Tech Industry

Compaq pins Internet hopes on new server line

The PC maker's CEO, Michael Capellas, releases a line of intricate, expensive servers that the company wants to integrate into the backbone of the Internet.

Compaq Computer CEO Michael Capellas today released a line of intricate, expensive servers that the company wants to integrate into the backbone of the Internet.

Announcing the launch of its AlphaServer, code-named Wildfire, Capellas outlined the Houston-based PC maker's transformation into an Internet infrastructure company capable of taking on Sun Microsystems and others.

The new servers, priced between $100,000 and $1 million, stand at


Gartner analyst Tom Henkel says that for Compaq's new server line to substantially boost its competitive standing in the midrange server market, the company must successfully leverage the AlphaServer GS to capture the attention of new server accounts.

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the center of Compaq's attack on Sun, the leader in the $32 billion Unix server market. Compaq is also betting its broader product portfolio and its restructured approach to delivering Web-based products and services will give it an edge.

"The AlphaServer GS today, the product we are announcing, really has been built to handle that middle tier of the most demanding of e-business solutions," Capellas said during this morning's launch event in New York. "We will be in an absolute leadership position in availability, scalability and in just pure raw performance."

Despite Wildfire's impressive performance--the 32-processor model boasts benchmark figures on par with or better than Sun's 64-processor E10000, or Starfire--Compaq has a tough road ahead of it, say analysts.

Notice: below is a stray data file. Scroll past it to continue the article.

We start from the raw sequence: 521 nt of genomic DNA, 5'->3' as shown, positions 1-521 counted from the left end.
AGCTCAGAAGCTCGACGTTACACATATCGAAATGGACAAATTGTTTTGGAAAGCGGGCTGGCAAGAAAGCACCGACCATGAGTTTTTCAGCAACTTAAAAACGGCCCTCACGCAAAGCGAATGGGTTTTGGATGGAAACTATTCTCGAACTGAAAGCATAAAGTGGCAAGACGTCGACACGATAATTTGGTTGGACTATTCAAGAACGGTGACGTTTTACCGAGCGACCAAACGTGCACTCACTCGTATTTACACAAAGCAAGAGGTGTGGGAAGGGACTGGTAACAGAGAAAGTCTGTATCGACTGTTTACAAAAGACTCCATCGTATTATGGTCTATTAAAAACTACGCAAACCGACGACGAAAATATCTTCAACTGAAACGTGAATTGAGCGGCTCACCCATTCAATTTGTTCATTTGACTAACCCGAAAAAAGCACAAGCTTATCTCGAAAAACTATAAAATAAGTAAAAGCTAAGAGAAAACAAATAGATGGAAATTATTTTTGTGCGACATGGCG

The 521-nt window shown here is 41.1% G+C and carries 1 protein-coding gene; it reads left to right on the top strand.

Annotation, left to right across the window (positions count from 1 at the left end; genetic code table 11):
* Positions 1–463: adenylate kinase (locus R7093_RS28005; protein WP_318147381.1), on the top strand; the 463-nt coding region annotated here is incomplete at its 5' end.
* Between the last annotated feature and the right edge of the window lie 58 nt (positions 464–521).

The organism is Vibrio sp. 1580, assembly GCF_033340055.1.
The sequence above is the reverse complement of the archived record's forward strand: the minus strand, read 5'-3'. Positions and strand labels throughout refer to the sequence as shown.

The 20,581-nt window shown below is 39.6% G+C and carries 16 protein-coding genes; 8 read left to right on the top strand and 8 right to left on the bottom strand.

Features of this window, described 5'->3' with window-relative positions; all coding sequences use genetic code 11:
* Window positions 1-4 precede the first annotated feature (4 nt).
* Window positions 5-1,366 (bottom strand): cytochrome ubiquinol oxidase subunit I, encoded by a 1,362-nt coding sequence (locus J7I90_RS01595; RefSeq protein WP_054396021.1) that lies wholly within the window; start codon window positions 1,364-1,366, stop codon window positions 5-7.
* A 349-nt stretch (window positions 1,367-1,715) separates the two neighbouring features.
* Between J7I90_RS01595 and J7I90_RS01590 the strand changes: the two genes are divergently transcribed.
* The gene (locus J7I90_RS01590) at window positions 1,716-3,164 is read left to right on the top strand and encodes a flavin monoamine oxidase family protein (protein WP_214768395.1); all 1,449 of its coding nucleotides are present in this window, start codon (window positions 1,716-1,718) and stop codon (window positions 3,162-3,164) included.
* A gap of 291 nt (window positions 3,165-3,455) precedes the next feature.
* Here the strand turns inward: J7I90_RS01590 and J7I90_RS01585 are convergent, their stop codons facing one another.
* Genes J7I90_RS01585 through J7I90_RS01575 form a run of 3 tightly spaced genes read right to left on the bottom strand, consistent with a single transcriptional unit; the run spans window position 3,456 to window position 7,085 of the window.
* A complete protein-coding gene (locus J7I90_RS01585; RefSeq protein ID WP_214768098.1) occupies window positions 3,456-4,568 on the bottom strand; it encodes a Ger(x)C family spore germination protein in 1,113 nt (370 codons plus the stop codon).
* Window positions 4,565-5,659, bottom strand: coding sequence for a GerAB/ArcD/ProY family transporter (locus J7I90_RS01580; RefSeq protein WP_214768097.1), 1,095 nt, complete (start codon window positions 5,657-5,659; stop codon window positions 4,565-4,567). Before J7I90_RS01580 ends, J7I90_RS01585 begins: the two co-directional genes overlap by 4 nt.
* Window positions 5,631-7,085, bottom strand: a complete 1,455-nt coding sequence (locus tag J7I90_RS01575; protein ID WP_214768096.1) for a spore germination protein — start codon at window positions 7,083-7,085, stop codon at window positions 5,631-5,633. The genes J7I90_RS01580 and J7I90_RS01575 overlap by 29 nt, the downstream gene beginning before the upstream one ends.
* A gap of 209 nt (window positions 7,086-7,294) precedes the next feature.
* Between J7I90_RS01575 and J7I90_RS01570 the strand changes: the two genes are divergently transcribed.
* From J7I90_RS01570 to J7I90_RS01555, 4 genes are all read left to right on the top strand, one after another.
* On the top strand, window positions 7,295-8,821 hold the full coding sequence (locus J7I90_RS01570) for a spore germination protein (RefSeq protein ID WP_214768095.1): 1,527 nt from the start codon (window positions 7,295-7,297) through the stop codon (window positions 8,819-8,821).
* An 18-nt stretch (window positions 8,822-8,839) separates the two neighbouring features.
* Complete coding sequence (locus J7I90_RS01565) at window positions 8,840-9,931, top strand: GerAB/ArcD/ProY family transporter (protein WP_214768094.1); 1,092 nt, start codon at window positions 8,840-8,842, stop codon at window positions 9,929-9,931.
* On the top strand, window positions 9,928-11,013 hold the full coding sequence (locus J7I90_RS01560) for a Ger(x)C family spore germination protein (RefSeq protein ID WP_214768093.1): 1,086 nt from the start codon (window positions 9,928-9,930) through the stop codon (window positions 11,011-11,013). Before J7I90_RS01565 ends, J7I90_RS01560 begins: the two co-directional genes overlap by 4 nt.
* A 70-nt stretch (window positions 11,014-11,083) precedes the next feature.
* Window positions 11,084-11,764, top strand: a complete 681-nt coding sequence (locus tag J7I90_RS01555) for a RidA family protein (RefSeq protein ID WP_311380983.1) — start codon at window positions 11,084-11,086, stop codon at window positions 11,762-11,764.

"While Compaq's Wildfire servers do appear impressive, there is no guarantee that the company will be able to take away a large share of the Unix server market from its formidable competition," said Merrill Lynch analyst Steven Fortuna. "Customers that use one brand of server will often stay with future server generations from the same vendor to minimize software upgrade difficulties and to reduce the need to port programs (i.e., to move and recompile programs) from one brand of server to another."

Compaq eventually will offer three Wildfire models--the eight-processor GS80, the 16-processor GS160 and the 32-processor GS320--but only the GS160 initially will be available. The GS320 will be available later this quarter, and the GS80 is expected to ship in the third quarter.

The GS80 will cost around $100,000, the GS160 around $500,000, and the GS320 more than $1 million. The high-end servers initially will come with OpenVMS or Tru64 Unix. Linux systems will be available later.

The computer maker has, as of today, 237 preorders for Wildfire, which it expects to bring in about $1 billion this year. But the majority of preorders are by existing AlphaServer customers. Only about 8 percent are from new customers.

Compaq spent five years developing the AlphaServer GS, which Capellas emphasized is a new computing architecture and not just a server built around an updated processor. As such, Compaq has applied for almost 50 patents on the server's design. It will use Compaq's 700-MHz EV67 Alpha processor and will support the faster EV68 when it becomes available.